This tutorial was made to be a quick-start guide for Maya users who need to bring their 3D models or entire scenes online. Here we outline the most straightforward Maya-to-WebGL pipeline based on the Verge3D toolkit. Why this one? Read further to find out!
- First, we download and install Verge3D for Maya.
- Then we create a new WebGL project using a ready-to-use template.
- After that, we add our own models to the project and export.
- Finally, we publish the complete project on the Web.
A Few Words About WebGL
WebGL is an impressive browser feature that allows you to render interactive 3D graphics right on the web page, without the need to download anything or use any third-party plug-ins. The technology is quite sophisticated, that’s why there are many WebGL toolkits were created to make your life more comfortable.
One of them is Verge3D, a framework that features a comprehensive integration with Autodesk Maya, a physically-based rendering pipeline, support for native materials, lights and shadows, and of course, animation. The idea behind Verge3D is that you use only the out-of-the-box features of Maya as such, get the results closer to the viewport.
Step 1. Getting Started
On Windows, simply download Verge3D for Maya and run the .exe file so it unpacks to a directory of your choice. For macOS or Linux, the installation process is a bit different, follow the installation procedure described in the official user manual.
After installation is complete, run Maya and select Windows > Settings/Preferences > Plug-in Manager… in the main menu bar.
Activate Verge3D plug-in by enabling both Loaded and Auto load checkers.
You should see the Verge3D menu in the main menu bar now. The most important feature available from this menu is called Sneak Peek. By using it you can immediately preview your scene in a new browser tab!
Step 2. Creating a new WebGL Project
Now it’s time to create a new WebGL project by using App Manager. App Manager is a web-based tool that opens up in the browser when you select the Run App Manager… menu entry.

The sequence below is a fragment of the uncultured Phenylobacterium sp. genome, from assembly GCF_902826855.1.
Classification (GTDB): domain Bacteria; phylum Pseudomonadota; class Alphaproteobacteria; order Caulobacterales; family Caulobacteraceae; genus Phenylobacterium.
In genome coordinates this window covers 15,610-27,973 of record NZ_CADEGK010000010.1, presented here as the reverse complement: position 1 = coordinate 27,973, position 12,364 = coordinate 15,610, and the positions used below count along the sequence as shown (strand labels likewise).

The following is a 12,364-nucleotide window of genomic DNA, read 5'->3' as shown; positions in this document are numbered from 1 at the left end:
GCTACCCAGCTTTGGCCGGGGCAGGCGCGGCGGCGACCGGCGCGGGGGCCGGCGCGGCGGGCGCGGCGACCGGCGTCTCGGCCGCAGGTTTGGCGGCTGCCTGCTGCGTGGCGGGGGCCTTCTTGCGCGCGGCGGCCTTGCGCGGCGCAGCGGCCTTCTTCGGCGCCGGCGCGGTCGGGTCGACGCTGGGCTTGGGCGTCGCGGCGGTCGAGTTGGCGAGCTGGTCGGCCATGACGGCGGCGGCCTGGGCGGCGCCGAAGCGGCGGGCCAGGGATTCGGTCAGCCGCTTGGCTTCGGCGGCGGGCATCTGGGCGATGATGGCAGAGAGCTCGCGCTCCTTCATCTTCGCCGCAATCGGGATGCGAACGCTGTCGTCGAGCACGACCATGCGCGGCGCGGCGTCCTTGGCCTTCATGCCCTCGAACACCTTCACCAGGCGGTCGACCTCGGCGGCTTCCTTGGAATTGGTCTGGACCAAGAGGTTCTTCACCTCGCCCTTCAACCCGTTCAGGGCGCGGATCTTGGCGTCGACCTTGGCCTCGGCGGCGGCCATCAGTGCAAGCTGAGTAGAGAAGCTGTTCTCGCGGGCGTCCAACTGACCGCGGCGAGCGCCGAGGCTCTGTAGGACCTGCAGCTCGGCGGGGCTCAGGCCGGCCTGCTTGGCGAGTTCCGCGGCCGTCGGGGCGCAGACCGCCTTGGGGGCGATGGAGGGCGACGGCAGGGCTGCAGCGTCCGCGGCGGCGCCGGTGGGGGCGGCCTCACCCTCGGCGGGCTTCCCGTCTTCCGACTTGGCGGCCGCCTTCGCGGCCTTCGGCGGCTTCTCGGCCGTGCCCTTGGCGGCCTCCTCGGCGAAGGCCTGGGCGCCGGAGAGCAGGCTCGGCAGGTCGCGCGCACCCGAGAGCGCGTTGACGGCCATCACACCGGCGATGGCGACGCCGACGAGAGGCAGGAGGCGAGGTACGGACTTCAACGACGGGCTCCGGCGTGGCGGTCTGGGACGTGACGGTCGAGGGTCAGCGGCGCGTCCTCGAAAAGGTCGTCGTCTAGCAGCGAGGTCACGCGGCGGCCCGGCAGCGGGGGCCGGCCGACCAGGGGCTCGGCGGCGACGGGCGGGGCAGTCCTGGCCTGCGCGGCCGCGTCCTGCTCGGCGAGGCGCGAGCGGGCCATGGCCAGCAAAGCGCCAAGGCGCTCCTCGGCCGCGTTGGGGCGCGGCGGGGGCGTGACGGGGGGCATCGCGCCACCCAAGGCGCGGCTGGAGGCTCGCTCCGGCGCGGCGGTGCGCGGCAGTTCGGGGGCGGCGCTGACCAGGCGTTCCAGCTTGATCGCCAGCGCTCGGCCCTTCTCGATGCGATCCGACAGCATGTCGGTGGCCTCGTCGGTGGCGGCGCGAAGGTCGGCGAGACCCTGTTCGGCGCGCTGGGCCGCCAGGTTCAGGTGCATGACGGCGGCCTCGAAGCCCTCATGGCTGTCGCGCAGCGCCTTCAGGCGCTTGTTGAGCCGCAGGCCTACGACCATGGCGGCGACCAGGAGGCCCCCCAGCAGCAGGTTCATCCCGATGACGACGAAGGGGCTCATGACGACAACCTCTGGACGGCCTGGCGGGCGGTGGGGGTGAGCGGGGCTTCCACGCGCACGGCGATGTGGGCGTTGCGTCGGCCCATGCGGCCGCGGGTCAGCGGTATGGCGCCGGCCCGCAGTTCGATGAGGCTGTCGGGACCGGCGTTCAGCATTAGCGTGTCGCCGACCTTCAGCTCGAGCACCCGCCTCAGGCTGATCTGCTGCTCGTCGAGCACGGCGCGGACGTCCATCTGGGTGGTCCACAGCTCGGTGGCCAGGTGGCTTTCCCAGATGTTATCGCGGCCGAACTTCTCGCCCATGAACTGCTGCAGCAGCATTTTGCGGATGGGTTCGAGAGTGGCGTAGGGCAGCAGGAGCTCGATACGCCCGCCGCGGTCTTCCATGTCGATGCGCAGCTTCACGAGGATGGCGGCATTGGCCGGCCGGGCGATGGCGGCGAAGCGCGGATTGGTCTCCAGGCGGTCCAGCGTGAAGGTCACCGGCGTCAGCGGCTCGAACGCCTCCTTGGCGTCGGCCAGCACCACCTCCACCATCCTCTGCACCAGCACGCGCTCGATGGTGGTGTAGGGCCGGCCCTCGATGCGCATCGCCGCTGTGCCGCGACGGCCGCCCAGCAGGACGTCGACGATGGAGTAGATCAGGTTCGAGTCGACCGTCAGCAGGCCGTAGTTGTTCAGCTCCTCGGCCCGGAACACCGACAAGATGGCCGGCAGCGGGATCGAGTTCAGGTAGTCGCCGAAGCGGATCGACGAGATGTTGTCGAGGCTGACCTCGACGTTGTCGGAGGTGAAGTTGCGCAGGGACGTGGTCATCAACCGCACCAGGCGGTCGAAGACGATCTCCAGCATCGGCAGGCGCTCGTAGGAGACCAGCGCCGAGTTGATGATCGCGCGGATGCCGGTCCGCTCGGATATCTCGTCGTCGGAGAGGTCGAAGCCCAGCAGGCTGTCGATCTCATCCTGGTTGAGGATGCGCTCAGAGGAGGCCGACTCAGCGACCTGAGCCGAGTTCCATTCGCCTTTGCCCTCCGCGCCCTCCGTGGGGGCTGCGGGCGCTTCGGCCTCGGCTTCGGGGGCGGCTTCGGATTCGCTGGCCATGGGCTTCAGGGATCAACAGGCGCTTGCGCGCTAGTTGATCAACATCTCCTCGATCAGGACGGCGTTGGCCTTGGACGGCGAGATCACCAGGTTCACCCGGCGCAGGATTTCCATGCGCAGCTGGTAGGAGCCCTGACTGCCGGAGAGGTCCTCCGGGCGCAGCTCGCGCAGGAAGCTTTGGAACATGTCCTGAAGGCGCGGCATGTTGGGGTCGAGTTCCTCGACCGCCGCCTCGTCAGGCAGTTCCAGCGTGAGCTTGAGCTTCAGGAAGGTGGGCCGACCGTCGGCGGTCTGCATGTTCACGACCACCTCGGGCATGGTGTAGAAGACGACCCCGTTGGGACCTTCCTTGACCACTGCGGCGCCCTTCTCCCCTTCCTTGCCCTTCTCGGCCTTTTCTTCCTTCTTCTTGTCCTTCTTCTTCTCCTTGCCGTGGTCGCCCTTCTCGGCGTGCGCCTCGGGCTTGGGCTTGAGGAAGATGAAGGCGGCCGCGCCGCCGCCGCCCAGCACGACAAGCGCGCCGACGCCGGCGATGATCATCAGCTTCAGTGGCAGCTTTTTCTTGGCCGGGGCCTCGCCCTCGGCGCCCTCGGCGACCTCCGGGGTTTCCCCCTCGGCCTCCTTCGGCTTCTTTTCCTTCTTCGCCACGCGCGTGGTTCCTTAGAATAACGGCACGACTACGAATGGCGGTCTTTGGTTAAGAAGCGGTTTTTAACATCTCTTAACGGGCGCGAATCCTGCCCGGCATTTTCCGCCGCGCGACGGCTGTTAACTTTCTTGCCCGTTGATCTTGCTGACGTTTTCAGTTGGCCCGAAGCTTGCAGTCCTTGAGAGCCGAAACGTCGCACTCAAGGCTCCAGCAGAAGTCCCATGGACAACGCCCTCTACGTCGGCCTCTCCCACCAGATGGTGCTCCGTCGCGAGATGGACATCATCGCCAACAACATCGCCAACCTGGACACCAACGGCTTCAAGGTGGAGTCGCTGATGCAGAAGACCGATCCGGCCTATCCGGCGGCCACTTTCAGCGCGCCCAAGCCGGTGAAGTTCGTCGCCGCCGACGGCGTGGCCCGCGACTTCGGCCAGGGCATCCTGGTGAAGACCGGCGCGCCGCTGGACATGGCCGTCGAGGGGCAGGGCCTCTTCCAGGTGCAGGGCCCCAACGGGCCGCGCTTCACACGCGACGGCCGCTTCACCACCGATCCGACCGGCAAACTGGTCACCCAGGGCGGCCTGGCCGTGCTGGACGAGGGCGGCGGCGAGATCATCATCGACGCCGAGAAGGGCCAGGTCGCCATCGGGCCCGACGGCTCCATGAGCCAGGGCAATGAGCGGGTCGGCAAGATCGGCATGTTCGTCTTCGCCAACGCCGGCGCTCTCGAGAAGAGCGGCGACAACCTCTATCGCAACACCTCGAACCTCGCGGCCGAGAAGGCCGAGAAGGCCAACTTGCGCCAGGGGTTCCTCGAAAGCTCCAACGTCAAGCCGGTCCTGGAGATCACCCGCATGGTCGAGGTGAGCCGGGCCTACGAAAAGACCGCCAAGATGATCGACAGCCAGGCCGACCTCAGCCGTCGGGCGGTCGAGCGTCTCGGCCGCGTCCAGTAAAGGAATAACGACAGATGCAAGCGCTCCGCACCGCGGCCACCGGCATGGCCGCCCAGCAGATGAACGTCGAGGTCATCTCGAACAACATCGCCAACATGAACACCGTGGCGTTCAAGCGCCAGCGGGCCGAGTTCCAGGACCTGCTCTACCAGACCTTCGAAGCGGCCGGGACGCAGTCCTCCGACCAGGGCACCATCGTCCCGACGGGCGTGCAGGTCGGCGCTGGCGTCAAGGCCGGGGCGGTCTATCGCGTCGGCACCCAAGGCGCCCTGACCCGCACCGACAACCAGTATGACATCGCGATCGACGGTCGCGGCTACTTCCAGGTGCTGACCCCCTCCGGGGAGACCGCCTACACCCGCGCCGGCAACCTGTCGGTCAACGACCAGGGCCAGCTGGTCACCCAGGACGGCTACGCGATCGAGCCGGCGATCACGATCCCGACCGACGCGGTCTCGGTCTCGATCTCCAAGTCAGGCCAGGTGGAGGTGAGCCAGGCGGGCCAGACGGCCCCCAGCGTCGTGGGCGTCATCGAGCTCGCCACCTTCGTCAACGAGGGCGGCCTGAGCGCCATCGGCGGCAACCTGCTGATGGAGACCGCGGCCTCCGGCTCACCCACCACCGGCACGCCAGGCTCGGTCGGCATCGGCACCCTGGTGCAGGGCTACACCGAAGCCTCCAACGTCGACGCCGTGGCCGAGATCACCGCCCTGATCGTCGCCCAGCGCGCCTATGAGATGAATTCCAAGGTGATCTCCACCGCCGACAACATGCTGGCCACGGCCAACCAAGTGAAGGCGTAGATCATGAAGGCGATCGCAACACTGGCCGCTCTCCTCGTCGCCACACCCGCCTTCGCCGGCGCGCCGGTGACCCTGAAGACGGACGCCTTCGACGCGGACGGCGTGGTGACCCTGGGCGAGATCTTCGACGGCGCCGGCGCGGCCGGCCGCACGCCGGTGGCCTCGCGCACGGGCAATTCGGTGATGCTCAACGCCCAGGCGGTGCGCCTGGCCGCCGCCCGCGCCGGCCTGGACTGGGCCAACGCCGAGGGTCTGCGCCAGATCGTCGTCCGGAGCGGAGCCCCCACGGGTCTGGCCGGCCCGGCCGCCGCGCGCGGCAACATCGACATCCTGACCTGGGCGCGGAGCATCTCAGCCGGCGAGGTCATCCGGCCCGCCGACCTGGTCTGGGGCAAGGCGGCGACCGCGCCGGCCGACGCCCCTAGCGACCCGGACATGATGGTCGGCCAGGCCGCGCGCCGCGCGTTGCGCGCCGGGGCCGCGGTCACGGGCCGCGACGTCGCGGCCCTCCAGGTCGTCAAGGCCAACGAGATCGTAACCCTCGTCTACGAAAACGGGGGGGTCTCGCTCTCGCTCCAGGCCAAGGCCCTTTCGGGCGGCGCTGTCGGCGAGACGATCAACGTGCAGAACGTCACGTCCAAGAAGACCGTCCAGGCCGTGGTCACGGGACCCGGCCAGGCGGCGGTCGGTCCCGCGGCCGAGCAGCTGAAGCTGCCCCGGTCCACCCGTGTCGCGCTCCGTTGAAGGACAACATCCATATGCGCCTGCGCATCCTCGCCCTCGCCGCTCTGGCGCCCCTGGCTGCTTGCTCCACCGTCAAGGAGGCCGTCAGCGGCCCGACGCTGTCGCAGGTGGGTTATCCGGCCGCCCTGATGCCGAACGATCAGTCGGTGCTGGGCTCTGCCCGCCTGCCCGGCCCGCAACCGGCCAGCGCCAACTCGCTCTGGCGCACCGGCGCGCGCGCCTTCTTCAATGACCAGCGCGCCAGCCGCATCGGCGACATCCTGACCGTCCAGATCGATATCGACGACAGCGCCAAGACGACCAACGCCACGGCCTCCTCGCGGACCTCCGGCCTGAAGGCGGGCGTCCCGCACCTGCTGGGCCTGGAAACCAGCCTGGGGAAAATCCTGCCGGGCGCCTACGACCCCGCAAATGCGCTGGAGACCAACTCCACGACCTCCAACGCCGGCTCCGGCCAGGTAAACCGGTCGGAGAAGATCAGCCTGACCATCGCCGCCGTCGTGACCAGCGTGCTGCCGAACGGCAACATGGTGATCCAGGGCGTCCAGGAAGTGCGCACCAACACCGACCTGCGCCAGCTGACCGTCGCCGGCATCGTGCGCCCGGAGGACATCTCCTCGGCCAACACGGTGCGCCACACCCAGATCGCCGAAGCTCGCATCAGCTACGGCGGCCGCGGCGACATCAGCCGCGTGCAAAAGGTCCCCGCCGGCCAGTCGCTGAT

You can create a new project using the toolbar icon on the left. Just enter a project name (My Awesome App will also work) and click Create App. You can safely leave other options as is.
After you created a project, look at the main screen of the App Manager – your project should be listed there. Now you can proceed with your app in several directions: simply running it, authoring the graphics, creating interactive scenarios, and finally, publishing.
You can run your app any time by clicking the Verge3D icons, either the blue or the green one. The blue icon launches an app in its final form, with its Puzzles scenario and the programming code. On the contrary, the green icon only opens the exported scene.
Step 3. Adding Maya Assets and Exporting
Clicking on the red Maya icon opens up the main .mb file of your application. You can simply edit this file or completely replace it with your own asset.
Exporting is performed from the Verge3D > Export glTF… menu in Maya. You can export your scene file right to the root of the application folder, in the WebGL-friendly format called glTF.
After successful export, launch your app by clicking the blue Verge3D logo icon in the App Manager.
Step 4. Publishing
You’ve created a web application and probably you’d like the zillions of Internet users to come and check it out. If you own a website, this won’t be a problem – simply upload the entire folder with your application to your server (for example, via FTP or SSH).
But what if you haven’t had the chance to become a webmaster? Actually, there is a button for that in the App Manager (one with the “Up” icon). Clicking that button will upload your app to the Verge3D Network, a distributed hosting platform which comes with Verge3D.
You have many options here: you can share a public link to your app or create a new post using your social media account.
In this step-by-step guide, we used Verge3D as a comprehensive web exporter, which “just” generates live WebGL views running in the browser. But you can do much, much more! With Puzzles, the powerful yet entertaining scripting environment which comes with Verge3D, you no longer have to be a programmer to do… programming. Try it out!
This is just a brief overview of the Verge3D workflow with many topics possibly left undiscussed. Check out the Beginner’s Guide to learn about more exciting features of this framework.
Nice Article. I am trying to developing a conversational agent. I request you to please respond to the following questions:
a) Is it possible to publish a talking 3D character using WebGL?
b) Is there any additional development effort required for LipSync to work on the published model using WebGL?
c) Can I configure the audio files dynamically or use text-to-Speech APIs?